Andrew Wicks

About Andrew Wicks

Andrew Wicks is a country boy with a penchant for movies and sport. After a few years working in health, he decided he'd rather work with today's youth and studied arts and education in rural NSW. His main interests are religion, health and lairy shirts.

Labor has vowed to punish intoxicated MPs, they just sent one home on full pay

The MP that destroyed a hotel door is set to go on indefinite leave with full pay. The premier that offered him support has repeatedly promised to punish intoxicated politicians. A double standard is clearly present.

 

 

Will Fowles, the MP who kicked a hole through a hotel door will continue to be paid by the taxpayer throughout his treatment for drug and alcohol issues. He does with the “full support” of Victorian Premier Daniel Andrews. Fowles, the Member for Burwood, is expected to be away from his post indefinitely.

 

Source: Kelly Sloane

 

Fowles said, via a statement that “I have, for a long time, been dealing with addiction and other mental health issues…I will take a leave of absence to properly deal with my health issues.”

That fell short with former Premier Jeff Kennett (who also founded mental health advocacy group Beyond Blue), who slammed him for referencing his mental health issues.

“What I object to very much indeed is him using the coverall of mental health illness in any way contributing to this act,” he told 3AW radio on Friday. “Mental health does not lead to acts of violence, criminality or antisocial behaviour, in a majority of cases. Alcohol and drugs do, but not mental health.”

The Age has noted that “Labor sources indicated there have been concerns around parliament relating to Mr Fowles’ struggle with alcohol abuse since he was elected in the November 2018 landslide swing that returned the Andrews government with an increased majority.”

 

Fowles’ statement

 

While drug and alcohol problems are no laughing matter, questions must now be aimed at Daniel Andrews, as the Victorian premier has a long history of publically taking a stand, repeatedly vowing to institute a scheme of random alcohol testing in parliament as early as 2014, and as late as 2016. The plan was also a commitment prior to the 2014 election, with Andrews promising that with MPs would lose a week’s pay or face suspension if they were found intoxicated at work.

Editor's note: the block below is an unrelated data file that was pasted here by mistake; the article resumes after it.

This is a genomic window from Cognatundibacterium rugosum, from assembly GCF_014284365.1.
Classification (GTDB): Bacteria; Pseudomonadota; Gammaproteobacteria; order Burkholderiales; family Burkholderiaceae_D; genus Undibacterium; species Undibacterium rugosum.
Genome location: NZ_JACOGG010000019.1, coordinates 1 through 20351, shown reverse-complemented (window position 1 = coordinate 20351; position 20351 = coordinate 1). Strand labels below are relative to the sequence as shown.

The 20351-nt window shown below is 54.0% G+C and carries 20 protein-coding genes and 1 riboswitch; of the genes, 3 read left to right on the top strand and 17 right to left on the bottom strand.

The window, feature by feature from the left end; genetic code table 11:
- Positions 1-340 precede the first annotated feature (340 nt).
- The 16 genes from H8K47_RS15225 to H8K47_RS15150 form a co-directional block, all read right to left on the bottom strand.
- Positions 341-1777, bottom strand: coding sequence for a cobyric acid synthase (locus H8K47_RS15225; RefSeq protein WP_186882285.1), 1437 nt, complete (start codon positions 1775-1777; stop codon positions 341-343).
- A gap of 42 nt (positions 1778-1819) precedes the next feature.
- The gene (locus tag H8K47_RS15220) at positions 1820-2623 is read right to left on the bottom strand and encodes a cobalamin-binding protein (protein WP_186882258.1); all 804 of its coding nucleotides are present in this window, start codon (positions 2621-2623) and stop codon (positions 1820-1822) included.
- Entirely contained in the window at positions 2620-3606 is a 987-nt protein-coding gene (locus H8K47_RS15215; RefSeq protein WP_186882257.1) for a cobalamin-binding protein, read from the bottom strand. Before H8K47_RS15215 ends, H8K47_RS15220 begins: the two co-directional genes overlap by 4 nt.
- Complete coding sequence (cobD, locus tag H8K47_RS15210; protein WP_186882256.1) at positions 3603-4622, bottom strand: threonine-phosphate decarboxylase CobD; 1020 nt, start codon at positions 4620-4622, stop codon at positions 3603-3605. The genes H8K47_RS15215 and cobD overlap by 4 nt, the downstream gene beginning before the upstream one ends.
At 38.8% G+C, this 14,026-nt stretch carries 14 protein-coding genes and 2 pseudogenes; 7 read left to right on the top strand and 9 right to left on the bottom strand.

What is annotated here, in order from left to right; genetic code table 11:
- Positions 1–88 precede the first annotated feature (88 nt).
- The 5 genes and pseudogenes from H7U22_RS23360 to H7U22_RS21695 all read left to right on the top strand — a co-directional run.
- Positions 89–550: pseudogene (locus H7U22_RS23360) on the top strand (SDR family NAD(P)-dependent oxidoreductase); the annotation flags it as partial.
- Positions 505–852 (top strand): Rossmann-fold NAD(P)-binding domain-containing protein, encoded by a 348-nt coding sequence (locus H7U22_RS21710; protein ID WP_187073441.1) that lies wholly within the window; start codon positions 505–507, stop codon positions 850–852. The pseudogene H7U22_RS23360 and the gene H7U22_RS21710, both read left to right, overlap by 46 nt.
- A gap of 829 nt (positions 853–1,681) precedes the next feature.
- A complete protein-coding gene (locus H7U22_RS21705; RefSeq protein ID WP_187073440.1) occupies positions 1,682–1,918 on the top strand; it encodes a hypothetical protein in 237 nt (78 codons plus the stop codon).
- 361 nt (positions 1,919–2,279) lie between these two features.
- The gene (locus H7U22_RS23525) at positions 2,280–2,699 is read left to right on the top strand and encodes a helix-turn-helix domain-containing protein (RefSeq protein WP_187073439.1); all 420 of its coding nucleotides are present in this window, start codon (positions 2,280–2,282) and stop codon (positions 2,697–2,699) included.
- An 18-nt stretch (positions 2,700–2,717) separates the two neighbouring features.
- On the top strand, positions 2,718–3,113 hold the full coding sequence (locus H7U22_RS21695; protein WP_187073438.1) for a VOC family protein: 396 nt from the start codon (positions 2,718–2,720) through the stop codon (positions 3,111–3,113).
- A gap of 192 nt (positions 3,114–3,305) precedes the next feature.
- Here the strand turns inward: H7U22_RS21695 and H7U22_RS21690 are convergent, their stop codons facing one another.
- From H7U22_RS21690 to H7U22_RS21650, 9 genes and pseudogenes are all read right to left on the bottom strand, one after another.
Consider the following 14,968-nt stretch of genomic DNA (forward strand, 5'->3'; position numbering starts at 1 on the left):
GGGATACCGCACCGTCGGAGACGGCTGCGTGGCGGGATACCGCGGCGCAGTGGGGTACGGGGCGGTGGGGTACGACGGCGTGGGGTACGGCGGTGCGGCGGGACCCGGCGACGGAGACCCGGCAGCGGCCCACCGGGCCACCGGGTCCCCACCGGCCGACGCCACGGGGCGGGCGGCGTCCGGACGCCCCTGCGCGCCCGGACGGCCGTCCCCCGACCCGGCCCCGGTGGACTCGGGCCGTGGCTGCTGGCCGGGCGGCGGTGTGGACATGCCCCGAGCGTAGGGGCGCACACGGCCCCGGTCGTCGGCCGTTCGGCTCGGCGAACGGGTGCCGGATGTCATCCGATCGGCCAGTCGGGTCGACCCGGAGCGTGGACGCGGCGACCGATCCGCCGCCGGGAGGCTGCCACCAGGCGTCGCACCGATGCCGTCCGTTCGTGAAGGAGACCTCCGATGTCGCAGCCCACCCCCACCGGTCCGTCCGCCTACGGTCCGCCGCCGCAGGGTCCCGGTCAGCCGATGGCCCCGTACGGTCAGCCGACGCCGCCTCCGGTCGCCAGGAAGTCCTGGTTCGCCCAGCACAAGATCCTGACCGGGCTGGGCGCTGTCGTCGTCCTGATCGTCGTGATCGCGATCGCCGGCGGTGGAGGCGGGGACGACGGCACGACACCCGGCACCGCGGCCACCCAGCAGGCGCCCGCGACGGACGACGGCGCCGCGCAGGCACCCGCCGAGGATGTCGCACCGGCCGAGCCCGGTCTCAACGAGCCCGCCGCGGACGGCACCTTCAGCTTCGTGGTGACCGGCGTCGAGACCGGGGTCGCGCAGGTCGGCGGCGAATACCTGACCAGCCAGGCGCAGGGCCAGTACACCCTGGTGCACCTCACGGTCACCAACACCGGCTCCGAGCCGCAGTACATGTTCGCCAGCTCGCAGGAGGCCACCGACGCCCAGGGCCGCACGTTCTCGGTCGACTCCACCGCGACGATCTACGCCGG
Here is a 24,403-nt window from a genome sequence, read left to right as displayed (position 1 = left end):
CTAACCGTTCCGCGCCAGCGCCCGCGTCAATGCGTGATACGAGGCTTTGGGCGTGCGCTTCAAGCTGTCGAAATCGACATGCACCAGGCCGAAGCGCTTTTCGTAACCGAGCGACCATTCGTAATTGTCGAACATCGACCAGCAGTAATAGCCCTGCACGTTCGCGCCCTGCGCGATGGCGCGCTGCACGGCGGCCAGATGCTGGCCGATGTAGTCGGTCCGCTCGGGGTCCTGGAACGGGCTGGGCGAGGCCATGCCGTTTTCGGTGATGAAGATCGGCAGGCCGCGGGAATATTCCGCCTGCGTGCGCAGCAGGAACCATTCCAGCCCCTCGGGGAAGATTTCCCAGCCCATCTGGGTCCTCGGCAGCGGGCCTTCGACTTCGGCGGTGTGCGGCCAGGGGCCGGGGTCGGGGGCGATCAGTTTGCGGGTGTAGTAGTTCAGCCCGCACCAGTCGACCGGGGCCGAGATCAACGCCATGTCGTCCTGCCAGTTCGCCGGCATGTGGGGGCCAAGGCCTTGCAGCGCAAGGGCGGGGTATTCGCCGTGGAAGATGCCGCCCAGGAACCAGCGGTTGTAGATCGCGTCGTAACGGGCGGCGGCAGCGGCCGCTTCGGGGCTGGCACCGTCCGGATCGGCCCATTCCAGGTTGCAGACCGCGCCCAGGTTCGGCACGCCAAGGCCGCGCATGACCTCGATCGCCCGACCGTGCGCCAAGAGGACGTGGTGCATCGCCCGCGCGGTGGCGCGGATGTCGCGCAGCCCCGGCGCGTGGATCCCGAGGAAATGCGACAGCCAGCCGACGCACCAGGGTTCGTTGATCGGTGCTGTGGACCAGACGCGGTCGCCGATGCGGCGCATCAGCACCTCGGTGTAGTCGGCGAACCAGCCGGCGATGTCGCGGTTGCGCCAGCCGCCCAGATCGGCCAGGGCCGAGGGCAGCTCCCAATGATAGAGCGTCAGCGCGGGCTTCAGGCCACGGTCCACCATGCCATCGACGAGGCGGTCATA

In 2016, Opposition Leader Matthew Guy noted that he had no objection to the plan, but outwardly questioned how much Mr Andrews believed in the plan, stating that “The Premier has had more than two years to implement this idea,” he said. “We agree it should be introduced along with random drug testing, and while Daniel Andrews is at it, he should also introduce random alcohol and drug testing of everyone on government construction sites – which he canned.”

When quizzed by The Age in 2016, Mr Andrews’ spokesperson said: “The Andrews Labor Government will deliver on each and every one of its commitments.”

In 2017, a bipartisan committee to analyse the idea dismissed it as “impractical”, with The Herald Sun noting that the “policy to breath-test MPs was informally discussed then dismissed at the House Committee in the past six months and hasn’t been raised by the government since. The government has not pushed the idea since the election.”

Practicality aside, what we clearly have is a culture problem. In deferring to a committee, we’re allowing the fox to investigate the chicken coop.

In 2016, The Age asked an unknown Labor MP about their thoughts about the plan being instituted. “Surely we’ve got bigger fish to fry,” that MP said. The example of Fowles’ door, and the pieces of the marble table smashed when Tony Abbott was cast aside, speaks to the issue. It shouldn’t be left to these ministers to apply their own standards, make grandstanding apologies, and hopefully be changed by the experience. In 2016, Greens leader Greg Barber said it was up to party leaders to ensure their MPs adhered to standards, noted that “Green MPs don’t loll around the chamber drunk.”

Frankly, no. If they’re representing us, I certainly expect better. As, in the Fowles example, Andrews’ Labor already knew. Choosing not to act until they had to, is the issue.

 

 

 

 

 

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